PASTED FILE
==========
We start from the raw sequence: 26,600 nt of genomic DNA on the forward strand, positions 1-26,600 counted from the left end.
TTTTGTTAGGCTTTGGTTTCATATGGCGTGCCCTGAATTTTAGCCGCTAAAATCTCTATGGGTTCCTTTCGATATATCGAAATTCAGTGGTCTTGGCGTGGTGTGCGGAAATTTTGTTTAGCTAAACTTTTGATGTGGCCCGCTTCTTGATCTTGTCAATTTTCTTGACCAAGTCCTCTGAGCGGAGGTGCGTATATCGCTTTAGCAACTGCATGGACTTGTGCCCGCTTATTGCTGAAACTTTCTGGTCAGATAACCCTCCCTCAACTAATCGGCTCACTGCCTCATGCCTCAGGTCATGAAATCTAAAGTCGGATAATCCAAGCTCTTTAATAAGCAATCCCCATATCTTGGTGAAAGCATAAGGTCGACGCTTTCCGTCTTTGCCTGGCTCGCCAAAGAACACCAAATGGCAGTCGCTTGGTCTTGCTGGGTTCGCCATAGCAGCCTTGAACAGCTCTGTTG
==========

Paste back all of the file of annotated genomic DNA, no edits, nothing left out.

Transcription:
We start from the raw sequence: 26,600 nt of genomic DNA on the forward strand, positions 1-26,600 counted from the left end.
TTTTGTTAGGCTTTGGTTTCATATGGCGTGCCCTGAATTTTAGCCGCTAAAATCTCTATGGGTTCCTTTCGATATATCGAAATTCAGTGGTCTTGGCGTGGTGTGCGGAAATTTTGTTTAGCTAAACTTTTGATGTGGCCCGCTTCTTGATCTTGTCAATTTTCTTGACCAAGTCCTCTGAGCGGAGGTGCGTATATCGCTTTAGCAACTGCATGGACTTGTGCCCGCTTATTGCTGAAACTTTCTGGTCAGATAACCCTCCCTCAACTAATCGGCTCACTGCCTCATGCCTCAGGTCATGAAATCTAAAGTCGGATAATCCAAGCTCTTTAATAAGCAATCCCCATATCTTGGTGAAAGCATAAGGTCGACGCTTTCCGTCTTTGCCTGGCTCGCCAAAGAACACCAAATGGCAGTCGCTTGGTCTTGCTGGGTTCGCCATAGCAGCCTTGAACAGCTCTGTTG